Saturday 6 June 2020

Kitty Barne's Visitors from London by Paul May

Here are a couple of quotes from Kitty Barne’s 1940 Carnegie Medal winning book Visitors from London.  The four Farrar children have arrived in the Sussex countryside to spend their school holidays on a farm with a youthful aunt named Myra. 'Steadings' is a nearby farmhouse, rented by a writer friend of theirs, that has been empty for a couple of years. This writer friend has lent it to be used by evacuees.  

“. . . it was to be used for the overflow of London children if there was a war . . . They were all to be moved out of London, the children, millions of them, in three days . . . How many did they think they could take?
‘What aged children?’ inquired Myra . . . ‘What age and what sex?’
But that, it seemed, was more than Miss Williams or anyone else could tell her. The idea was that the children came to the London stations, and if a train was there, drawn up at a platform, they got in it and went. Any children, any platform, any train, to any place. As for their age, schoolchildren were between five and fourteen. How many could they take?”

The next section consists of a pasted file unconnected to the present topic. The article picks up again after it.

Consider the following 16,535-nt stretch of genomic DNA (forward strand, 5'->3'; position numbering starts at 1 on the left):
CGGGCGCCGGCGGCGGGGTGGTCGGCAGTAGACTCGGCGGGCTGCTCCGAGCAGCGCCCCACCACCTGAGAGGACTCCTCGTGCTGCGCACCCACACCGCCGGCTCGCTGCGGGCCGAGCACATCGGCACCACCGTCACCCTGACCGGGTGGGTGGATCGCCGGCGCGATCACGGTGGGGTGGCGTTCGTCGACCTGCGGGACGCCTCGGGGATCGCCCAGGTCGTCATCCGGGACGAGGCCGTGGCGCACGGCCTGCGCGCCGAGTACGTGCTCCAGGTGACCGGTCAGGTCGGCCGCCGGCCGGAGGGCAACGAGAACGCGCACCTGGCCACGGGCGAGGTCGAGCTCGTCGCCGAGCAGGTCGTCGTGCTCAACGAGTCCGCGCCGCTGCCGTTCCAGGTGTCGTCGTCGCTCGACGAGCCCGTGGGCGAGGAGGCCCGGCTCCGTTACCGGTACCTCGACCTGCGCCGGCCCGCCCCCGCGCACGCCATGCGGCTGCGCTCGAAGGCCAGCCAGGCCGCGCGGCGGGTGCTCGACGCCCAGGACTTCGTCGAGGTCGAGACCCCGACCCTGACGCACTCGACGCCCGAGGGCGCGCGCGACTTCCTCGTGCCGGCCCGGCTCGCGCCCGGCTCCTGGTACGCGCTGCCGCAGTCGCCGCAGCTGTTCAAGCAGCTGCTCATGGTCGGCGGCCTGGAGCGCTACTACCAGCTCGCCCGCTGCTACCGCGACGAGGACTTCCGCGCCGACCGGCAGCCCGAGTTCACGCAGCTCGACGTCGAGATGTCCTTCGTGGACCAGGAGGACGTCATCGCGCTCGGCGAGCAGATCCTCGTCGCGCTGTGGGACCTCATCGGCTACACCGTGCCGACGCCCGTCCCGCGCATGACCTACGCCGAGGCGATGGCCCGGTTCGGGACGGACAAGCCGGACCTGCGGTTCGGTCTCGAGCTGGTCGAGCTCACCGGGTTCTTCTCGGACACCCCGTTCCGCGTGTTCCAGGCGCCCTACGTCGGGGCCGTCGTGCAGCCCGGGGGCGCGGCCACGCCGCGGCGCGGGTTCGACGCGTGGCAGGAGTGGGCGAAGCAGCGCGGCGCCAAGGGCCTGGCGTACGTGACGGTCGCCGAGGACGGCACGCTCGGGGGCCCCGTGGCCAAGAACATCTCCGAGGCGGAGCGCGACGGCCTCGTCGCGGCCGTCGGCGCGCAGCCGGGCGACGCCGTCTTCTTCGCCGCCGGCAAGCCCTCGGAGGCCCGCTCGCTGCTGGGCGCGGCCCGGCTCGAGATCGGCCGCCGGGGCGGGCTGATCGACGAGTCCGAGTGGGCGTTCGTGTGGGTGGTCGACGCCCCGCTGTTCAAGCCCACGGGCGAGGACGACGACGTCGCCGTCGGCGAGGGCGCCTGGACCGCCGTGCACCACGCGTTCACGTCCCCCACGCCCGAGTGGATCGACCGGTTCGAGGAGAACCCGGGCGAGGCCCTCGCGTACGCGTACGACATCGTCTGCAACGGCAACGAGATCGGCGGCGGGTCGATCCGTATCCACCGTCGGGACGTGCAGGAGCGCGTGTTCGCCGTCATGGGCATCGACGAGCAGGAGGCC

The government have apparently promised to provide everything, but luckily Myra is practical and realistic. “Beds, blankets, mattresses—they’ve been promised, but that doesn’t mean they’ll come.”

It’s impossible not to hear the echoes of today’s government’s panic and muddle. Nothing changes!

This is the last of my wartime Carnegie reads and it's slightly dizzying to realise that it was published 80 years ago. I approached it with some trepidation when I finally managed to track down a copy. Four middle-class children on holiday from their boarding schools encounter four evacuated working-class families from London. It could be what a friend of mine once called ‘a minefield of naffdom’. Only it isn’t that at all. It turns out to be an outstanding piece of observational writing. I can’t remember ever reading such brilliantly observed very young children anywhere else outside of picture books—I’m talking about 2, 3 and four-year-olds—and it’s not just the small children either. This book is overflowing with economically drawn, fully-realised characters. Without looking back at the book I can count up twenty that I can summon up clearly—quite distinct from each other, each with their own, memorable personality.